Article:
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Combining NSAIDs With Another Drug Could Reduce CV Side Effects


By Jonathan Block

March 14, 2017

Combining NSAIDs With Another Drug Could Reduce CV Side Effects

Taking an NSAID (non-steroidal anti-inflammatory drug) along with another medication may help to reduce the risk of cardiovascular side effects associated with NSAIDs.

NSAIDs are common over-the-counter pain medications such as aspirin, Advil (ibuprofen) and Aleve (naproxen). Researchers analyzed the medical records of over 1.6 million people in the Veterans Affairs health system database who took prescriptions of an NSAID and/or Cytotec (misoprostol) between 2005 and 2013.

Cytotec is used for a number of conditions, such as stomach ulcers, inducing labor, causing an abortion and treating postpartum bleeding.


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People that took NSAIDs alone were compared with those taking NSAIDs and misoprostol, and health outcomes were examined over 5 years. During the time, those who took a combination of the 2 drugs had a 44% lower risk of cardiac arrest, heart attack or ventricular fibrillation compared to those who took an NSAID alone, according to research that is to be presented later this week at the American College of Cardiology’s Annual Scientific Session.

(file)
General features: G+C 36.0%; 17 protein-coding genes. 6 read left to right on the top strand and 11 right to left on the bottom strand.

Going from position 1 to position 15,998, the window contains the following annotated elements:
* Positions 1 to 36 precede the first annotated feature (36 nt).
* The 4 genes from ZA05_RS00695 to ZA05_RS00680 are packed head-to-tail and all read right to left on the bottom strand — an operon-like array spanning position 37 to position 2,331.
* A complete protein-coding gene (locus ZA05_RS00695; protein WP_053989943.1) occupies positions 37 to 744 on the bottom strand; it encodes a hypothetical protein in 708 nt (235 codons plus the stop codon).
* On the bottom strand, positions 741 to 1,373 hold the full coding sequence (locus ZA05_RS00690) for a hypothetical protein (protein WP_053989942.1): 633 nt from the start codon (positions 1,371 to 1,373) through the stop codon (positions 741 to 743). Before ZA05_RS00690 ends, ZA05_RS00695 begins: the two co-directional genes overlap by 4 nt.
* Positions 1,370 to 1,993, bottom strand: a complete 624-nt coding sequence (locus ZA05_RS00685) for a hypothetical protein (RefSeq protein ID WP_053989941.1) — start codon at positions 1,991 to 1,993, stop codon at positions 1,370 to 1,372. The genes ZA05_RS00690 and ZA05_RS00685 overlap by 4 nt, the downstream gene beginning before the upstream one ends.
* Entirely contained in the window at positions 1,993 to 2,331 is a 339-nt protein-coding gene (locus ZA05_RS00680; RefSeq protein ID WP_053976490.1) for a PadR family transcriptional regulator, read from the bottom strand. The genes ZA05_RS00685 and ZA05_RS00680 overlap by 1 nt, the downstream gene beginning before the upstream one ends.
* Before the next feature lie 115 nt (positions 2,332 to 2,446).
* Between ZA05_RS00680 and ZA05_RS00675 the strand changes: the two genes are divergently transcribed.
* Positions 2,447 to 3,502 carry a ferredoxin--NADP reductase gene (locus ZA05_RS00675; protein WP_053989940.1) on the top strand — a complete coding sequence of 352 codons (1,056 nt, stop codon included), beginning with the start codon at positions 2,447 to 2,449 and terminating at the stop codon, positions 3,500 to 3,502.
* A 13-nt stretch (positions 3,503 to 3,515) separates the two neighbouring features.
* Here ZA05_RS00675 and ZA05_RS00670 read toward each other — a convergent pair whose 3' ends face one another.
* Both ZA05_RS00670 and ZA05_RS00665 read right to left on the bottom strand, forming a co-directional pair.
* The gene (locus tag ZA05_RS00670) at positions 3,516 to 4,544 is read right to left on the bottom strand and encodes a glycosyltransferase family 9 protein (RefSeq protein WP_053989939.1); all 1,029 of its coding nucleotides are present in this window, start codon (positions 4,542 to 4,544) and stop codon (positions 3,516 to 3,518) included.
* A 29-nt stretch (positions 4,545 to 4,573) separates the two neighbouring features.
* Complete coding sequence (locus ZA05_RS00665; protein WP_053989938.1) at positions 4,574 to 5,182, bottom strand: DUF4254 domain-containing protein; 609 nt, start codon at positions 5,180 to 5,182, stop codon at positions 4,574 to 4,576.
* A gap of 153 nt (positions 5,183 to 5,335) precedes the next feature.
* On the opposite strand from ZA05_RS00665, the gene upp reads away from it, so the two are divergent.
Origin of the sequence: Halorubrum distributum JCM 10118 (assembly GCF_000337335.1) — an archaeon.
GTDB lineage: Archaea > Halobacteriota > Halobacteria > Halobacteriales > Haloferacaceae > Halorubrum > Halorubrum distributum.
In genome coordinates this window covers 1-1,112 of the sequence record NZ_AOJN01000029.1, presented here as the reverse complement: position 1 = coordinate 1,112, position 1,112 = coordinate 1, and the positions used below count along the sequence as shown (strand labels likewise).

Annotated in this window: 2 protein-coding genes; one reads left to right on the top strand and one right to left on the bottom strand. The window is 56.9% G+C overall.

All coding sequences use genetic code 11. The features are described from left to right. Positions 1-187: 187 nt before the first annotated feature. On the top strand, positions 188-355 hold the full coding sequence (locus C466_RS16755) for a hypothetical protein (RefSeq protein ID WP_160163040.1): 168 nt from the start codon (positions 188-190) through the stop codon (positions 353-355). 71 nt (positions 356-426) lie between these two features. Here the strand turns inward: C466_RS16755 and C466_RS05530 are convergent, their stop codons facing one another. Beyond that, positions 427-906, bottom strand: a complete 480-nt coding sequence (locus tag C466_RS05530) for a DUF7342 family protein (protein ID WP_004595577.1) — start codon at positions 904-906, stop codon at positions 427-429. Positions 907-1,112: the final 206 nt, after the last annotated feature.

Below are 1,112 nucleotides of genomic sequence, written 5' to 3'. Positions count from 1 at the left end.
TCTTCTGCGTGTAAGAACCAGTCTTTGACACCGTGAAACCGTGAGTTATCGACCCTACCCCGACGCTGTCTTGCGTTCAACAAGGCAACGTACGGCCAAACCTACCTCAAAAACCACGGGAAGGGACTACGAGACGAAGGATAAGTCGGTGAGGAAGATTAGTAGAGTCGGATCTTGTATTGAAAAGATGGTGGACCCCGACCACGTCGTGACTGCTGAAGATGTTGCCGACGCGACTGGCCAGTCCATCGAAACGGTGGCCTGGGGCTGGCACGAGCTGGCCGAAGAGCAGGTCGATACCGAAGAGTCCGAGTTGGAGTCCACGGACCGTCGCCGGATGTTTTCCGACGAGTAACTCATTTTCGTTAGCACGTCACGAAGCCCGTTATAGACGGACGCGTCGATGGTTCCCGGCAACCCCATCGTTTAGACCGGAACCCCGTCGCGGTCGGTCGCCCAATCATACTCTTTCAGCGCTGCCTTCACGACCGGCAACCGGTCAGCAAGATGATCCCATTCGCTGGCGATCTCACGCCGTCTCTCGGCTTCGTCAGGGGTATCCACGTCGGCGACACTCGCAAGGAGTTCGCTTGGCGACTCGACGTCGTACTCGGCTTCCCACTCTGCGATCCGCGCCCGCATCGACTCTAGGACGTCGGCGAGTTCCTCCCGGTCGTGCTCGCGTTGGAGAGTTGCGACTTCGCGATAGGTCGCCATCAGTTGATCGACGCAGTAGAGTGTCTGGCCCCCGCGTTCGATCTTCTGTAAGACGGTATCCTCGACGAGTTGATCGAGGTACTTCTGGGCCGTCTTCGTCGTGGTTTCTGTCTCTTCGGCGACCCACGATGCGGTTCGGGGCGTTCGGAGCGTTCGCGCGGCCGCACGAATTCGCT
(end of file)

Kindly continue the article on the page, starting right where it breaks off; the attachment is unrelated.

The findings indicate that taking an NSAID along with misoprostol or developing a combination pill with both drugs could help to reduce the number of cardiovascular side effects associated with NSAIDs.

Jonathan Block

Jonathan Block

Jonathan Block is MedShadow’s content editor. He has previously worked for Psychiatry Advisor, Modern Healthcare, Health Reform Week and The Pink Sheet.

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Last updated: March 14, 2017